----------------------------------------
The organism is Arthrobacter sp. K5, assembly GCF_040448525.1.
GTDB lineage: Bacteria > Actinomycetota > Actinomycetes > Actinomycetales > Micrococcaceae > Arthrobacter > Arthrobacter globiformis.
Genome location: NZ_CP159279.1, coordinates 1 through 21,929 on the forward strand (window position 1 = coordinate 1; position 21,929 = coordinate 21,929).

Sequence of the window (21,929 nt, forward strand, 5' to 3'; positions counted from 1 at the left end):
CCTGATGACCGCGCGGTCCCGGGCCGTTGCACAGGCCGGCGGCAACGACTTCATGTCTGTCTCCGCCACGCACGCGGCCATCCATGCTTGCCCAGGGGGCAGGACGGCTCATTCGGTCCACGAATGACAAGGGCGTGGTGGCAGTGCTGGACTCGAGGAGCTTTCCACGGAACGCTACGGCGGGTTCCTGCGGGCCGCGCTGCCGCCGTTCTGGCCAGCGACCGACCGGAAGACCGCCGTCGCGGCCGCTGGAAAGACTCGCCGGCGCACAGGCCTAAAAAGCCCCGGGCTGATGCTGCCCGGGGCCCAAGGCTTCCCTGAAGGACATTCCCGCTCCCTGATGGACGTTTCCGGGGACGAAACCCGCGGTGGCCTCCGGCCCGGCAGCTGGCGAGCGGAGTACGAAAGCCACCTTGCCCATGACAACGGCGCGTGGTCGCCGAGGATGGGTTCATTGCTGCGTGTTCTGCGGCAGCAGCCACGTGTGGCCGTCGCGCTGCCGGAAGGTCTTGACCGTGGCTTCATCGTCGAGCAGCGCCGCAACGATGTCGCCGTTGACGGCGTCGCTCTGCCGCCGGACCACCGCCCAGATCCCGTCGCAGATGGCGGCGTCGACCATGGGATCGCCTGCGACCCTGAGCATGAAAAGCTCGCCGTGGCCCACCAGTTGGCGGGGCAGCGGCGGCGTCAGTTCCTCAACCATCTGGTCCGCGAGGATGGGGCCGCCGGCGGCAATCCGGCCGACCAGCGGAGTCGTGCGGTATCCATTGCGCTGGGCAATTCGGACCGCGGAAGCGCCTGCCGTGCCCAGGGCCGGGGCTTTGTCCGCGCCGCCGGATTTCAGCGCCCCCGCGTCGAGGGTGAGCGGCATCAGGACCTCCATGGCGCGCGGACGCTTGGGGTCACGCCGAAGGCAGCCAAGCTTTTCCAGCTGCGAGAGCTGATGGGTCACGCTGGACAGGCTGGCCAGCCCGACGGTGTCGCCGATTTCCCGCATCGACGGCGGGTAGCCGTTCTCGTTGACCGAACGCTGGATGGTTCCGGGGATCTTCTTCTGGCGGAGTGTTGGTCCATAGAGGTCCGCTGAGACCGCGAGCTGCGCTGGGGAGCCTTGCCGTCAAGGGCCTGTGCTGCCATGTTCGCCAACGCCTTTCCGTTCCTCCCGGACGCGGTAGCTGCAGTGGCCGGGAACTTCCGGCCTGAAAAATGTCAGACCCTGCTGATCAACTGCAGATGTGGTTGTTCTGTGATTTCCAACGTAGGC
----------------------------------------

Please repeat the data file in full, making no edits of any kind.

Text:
The organism is Arthrobacter sp. K5, assembly GCF_040448525.1.
GTDB lineage: Bacteria > Actinomycetota > Actinomycetes > Actinomycetales > Micrococcaceae > Arthrobacter > Arthrobacter globiformis.
Genome location: NZ_CP159279.1, coordinates 1 through 21,929 on the forward strand (window position 1 = coordinate 1; position 21,929 = coordinate 21,929).

Sequence of the window (21,929 nt, forward strand, 5' to 3'; positions counted from 1 at the left end):
CCTGATGACCGCGCGGTCCCGGGCCGTTGCACAGGCCGGCGGCAACGACTTCATGTCTGTCTCCGCCACGCACGCGGCCATCCATGCTTGCCCAGGGGGCAGGACGGCTCATTCGGTCCACGAATGACAAGGGCGTGGTGGCAGTGCTGGACTCGAGGAGCTTTCCACGGAACGCTACGGCGGGTTCCTGCGGGCCGCGCTGCCGCCGTTCTGGCCAGCGACCGACCGGAAGACCGCCGTCGCGGCCGCTGGAAAGACTCGCCGGCGCACAGGCCTAAAAAGCCCCGGGCTGATGCTGCCCGGGGCCCAAGGCTTCCCTGAAGGACATTCCCGCTCCCTGATGGACGTTTCCGGGGACGAAACCCGCGGTGGCCTCCGGCCCGGCAGCTGGCGAGCGGAGTACGAAAGCCACCTTGCCCATGACAACGGCGCGTGGTCGCCGAGGATGGGTTCATTGCTGCGTGTTCTGCGGCAGCAGCCACGTGTGGCCGTCGCGCTGCCGGAAGGTCTTGACCGTGGCTTCATCGTCGAGCAGCGCCGCAACGATGTCGCCGTTGACGGCGTCGCTCTGCCGCCGGACCACCGCCCAGATCCCGTCGCAGATGGCGGCGTCGACCATGGGATCGCCTGCGACCCTGAGCATGAAAAGCTCGCCGTGGCCCACCAGTTGGCGGGGCAGCGGCGGCGTCAGTTCCTCAACCATCTGGTCCGCGAGGATGGGGCCGCCGGCGGCAATCCGGCCGACCAGCGGAGTCGTGCGGTATCCATTGCGCTGGGCAATTCGGACCGCGGAAGCGCCTGCCGTGCCCAGGGCCGGGGCTTTGTCCGCGCCGCCGGATTTCAGCGCCCCCGCGTCGAGGGTGAGCGGCATCAGGACCTCCATGGCGCGCGGACGCTTGGGGTCACGCCGAAGGCAGCCAAGCTTTTCCAGCTGCGAGAGCTGATGGGTCACGCTGGACAGGCTGGCCAGCCCGACGGTGTCGCCGATTTCCCGCATCGACGGCGGGTAGCCGTTCTCGTTGACCGAACGCTGGATGGTTCCGGGGATCTTCTTCTGGCGGAGTGTTGGTCCATAGAGGTCCGCTGAGACCGCGAGCTGCGCTGGGGAGCCTTGCCGTCAAGGGCCTGTGCTGCCATGTTCGCCAACGCCTTTCCGTTCCTCCCGGACGCGGTAGCTGCAGTGGCCGGGAACTTCCGGCCTGAAAAATGTCAGACCCTGCTGATCAACTGCAGATGTGGTTGTTCTGTGATTTCCAACGTAGGC